Artificial disc replacement is a surgical option that can be used to treat some types of degenerative disc disease. A disc is a pad between the vertebrae of the spinal column. It is round in shape, with a flat top and bottom. Each disc is held in place by ligaments. The elastic-like core of the disc acts as a shock absorber. As people age, their discs dry out, becoming less elastic and looks more like stringy crabmeat. As the disc becomes more dried out, it becomes more prone to injury.
A disc which is injured or breaks down in the lumbar spine can cause pain in the low back and pain can radiate down the legs as well. The patient may have other symptoms including numbness, tingling, and weakness if nerves are being pressed on by the disc. Problems with the cervical discs can cause pain, weakness, numbness and tingling in the neck, shoulder, arm, and hand. In more severe situations with spinal cord compression, there can be problems with coordination, balance difficulties and in rare and severe situations, bowel and bladder control problems. The patient may be diagnosed with a herniated disc or degenerative disc disease. Artificial disc replacement can be a good treatment option in selected patients who suffer from these problems.
Types of Artificial Disc Replacement
There are two types of artificial disc replacement – total disc replacement and disc nucleus replacement. In a disc nucleus replacement procedure, only the center portion of the disc is replaced. Nucleus replacement is experimental and is not currently being performed in the U.S. Neurosurgeons in our practice offer cervical total disc replacement for those patients who meet the criteria needed to benefit from this type of surgery. The entire disc is removed and replaced during a total disc replacement. Artificial discs may be made of a metal, like titanium or cobalt chromium or a combination of both metal and plastic. The FDA approved cervical artificial disc use in the U.S. in 2007.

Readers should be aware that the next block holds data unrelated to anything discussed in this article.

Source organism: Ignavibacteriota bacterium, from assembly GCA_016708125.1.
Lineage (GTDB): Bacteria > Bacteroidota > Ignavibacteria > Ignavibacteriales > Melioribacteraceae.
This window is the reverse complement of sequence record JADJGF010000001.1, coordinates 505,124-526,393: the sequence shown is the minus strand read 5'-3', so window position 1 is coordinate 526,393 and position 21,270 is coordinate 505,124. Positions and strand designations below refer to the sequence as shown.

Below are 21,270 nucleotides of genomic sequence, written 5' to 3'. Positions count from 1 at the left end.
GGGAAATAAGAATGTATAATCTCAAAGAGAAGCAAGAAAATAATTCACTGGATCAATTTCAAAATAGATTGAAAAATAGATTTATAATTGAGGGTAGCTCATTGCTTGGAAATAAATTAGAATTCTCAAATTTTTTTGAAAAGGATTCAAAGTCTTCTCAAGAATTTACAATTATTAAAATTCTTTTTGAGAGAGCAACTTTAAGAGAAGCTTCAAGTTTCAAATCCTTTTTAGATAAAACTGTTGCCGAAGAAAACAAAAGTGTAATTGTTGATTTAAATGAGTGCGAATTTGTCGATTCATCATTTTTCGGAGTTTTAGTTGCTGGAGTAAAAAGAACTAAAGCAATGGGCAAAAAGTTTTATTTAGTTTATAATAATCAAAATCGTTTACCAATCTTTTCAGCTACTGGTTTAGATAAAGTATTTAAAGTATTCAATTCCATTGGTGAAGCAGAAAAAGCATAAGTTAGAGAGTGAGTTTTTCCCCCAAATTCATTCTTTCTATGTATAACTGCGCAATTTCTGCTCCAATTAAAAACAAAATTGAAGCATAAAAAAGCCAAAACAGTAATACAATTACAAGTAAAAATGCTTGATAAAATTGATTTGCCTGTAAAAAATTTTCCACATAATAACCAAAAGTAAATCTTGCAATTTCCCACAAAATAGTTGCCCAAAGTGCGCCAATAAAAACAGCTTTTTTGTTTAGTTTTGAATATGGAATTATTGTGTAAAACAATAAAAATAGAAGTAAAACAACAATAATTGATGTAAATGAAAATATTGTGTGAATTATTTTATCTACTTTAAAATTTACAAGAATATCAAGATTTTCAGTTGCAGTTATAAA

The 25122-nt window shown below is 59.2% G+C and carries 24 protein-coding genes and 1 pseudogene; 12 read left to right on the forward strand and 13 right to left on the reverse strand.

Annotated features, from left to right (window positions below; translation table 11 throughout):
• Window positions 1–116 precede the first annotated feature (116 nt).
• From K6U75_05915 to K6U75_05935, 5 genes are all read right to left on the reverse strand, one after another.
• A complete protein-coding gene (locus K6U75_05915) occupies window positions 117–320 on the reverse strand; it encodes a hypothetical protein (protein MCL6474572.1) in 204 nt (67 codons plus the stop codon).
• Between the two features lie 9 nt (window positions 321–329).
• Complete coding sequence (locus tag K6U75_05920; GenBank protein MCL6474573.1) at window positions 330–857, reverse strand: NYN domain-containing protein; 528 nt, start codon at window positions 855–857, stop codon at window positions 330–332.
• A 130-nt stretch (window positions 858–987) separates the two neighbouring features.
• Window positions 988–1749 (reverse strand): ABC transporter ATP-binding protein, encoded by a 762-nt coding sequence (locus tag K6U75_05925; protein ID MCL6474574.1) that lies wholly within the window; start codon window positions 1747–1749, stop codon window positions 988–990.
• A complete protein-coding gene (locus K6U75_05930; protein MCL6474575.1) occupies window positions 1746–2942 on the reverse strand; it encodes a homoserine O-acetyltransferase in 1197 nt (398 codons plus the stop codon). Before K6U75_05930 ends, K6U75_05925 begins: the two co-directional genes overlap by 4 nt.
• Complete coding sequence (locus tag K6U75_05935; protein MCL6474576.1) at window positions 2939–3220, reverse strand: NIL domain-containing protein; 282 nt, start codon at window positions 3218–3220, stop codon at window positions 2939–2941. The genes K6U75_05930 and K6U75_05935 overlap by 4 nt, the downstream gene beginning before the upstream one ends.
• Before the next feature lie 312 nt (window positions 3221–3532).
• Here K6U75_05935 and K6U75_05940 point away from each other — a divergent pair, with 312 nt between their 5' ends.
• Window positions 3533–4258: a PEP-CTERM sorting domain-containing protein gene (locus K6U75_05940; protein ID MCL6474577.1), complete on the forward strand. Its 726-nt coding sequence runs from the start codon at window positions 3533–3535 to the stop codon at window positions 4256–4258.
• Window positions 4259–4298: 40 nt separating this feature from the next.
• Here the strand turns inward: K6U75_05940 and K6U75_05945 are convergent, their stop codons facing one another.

Lumbar and Cervical Disc Replacement
Disc replacement may benefit patients who have not received relief from pain through non-surgical treatments such as physical therapy or pain management. Benefits of disc replacement may include preservation of motion, reduced stress on other discs, and restoration of pre-degenerative disc height. Disc replacement may be recommended in patients who have not had previous back surgery, do not have spinal deformities (such as scoliosis), do not have joint disease, and have symptoms from one or two discs.
An advantage of disc replacement over spinal fusion is that there is less stress on the remaining cervical vertebrae, and the patient can have greater range of movement. Patients with degeneration affecting more than two discs or segmental instability are generally not a candidate for disc replacement.
Disc replacement surgery is a relatively safe medical procedure when performed by our experienced neurosurgeons. We will determine whether disc replacement is appropriate, based on a complete evaluation of the patient’s symptoms and their diagnosis. The neurosurgeons at Atlanta Brain and Spine Care are very experienced in performing artificial disc replacement surgery. Roger H. Frankel, M.D., and Michele M. Johnson, M.D., Regis Haid, MD, Steven D. Wray, M.D., David Benglis, MD and Joshua Wewel, MD all specialize in artificial disc replacement surgery.